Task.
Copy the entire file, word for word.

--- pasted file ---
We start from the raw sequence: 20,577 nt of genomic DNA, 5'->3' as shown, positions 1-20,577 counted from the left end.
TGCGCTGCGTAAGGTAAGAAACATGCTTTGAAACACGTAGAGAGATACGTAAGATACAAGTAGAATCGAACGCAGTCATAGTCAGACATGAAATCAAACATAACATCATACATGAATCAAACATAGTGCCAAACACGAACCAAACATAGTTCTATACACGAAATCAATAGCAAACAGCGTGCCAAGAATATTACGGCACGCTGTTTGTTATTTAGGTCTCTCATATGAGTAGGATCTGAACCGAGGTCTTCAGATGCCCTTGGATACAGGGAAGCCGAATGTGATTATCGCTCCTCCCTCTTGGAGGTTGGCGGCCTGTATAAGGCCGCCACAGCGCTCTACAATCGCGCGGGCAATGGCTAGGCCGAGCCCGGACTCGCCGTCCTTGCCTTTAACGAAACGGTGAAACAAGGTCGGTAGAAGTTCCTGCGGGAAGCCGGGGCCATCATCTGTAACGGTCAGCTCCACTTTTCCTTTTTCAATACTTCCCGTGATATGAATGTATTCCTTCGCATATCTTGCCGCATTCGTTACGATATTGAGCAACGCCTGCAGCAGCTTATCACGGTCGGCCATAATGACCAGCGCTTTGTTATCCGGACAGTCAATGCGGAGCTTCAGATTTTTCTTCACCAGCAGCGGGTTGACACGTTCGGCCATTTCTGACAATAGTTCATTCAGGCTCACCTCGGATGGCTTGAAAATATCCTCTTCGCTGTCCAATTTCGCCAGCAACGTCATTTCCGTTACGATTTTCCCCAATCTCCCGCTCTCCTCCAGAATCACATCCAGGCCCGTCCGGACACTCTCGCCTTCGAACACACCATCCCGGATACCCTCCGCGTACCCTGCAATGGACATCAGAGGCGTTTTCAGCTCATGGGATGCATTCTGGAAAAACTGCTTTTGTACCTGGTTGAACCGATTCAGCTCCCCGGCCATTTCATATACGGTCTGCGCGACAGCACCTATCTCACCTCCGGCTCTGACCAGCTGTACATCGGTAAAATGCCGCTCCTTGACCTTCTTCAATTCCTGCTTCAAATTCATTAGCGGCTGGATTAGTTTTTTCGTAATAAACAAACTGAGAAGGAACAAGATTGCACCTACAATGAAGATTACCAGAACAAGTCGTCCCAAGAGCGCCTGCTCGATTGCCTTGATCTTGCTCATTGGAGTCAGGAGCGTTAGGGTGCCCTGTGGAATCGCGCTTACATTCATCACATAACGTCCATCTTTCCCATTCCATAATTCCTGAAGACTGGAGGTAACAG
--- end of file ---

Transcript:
We start from the raw sequence: 20,577 nt of genomic DNA, 5'->3' as shown, positions 1-20,577 counted from the left end.
TGCGCTGCGTAAGGTAAGAAACATGCTTTGAAACACGTAGAGAGATACGTAAGATACAAGTAGAATCGAACGCAGTCATAGTCAGACATGAAATCAAACATAACATCATACATGAATCAAACATAGTGCCAAACACGAACCAAACATAGTTCTATACACGAAATCAATAGCAAACAGCGTGCCAAGAATATTACGGCACGCTGTTTGTTATTTAGGTCTCTCATATGAGTAGGATCTGAACCGAGGTCTTCAGATGCCCTTGGATACAGGGAAGCCGAATGTGATTATCGCTCCTCCCTCTTGGAGGTTGGCGGCCTGTATAAGGCCGCCACAGCGCTCTACAATCGCGCGGGCAATGGCTAGGCCGAGCCCGGACTCGCCGTCCTTGCCTTTAACGAAACGGTGAAACAAGGTCGGTAGAAGTTCCTGCGGGAAGCCGGGGCCATCATCTGTAACGGTCAGCTCCACTTTTCCTTTTTCAATACTTCCCGTGATATGAATGTATTCCTTCGCATATCTTGCCGCATTCGTTACGATATTGAGCAACGCCTGCAGCAGCTTATCACGGTCGGCCATAATGACCAGCGCTTTGTTATCCGGACAGTCAATGCGGAGCTTCAGATTTTTCTTCACCAGCAGCGGGTTGACACGTTCGGCCATTTCTGACAATAGTTCATTCAGGCTCACCTCGGATGGCTTGAAAATATCCTCTTCGCTGTCCAATTTCGCCAGCAACGTCATTTCCGTTACGATTTTCCCCAATCTCCCGCTCTCCTCCAGAATCACATCCAGGCCCGTCCGGACACTCTCGCCTTCGAACACACCATCCCGGATACCCTCCGCGTACCCTGCAATGGACATCAGAGGCGTTTTCAGCTCATGGGATGCATTCTGGAAAAACTGCTTTTGTACCTGGTTGAACCGATTCAGCTCCCCGGCCATTTCATATACGGTCTGCGCGACAGCACCTATCTCACCTCCGGCTCTGACCAGCTGTACATCGGTAAAATGCCGCTCCTTGACCTTCTTCAATTCCTGCTTCAAATTCATTAGCGGCTGGATTAGTTTTTTCGTAATAAACAAACTGAGAAGGAACAAGATTGCACCTACAATGAAGATTACCAGAACAAGTCGTCCCAAGAGCGCCTGCTCGATTGCCTTGATCTTGCTCATTGGAGTCAGGAGCGTTAGGGTGCCCTGTGGAATCGCGCTTACATTCATCACATAACGTCCATCTTTCCCATTCCATAATTCCTGAAGACTGGAGGTAACAG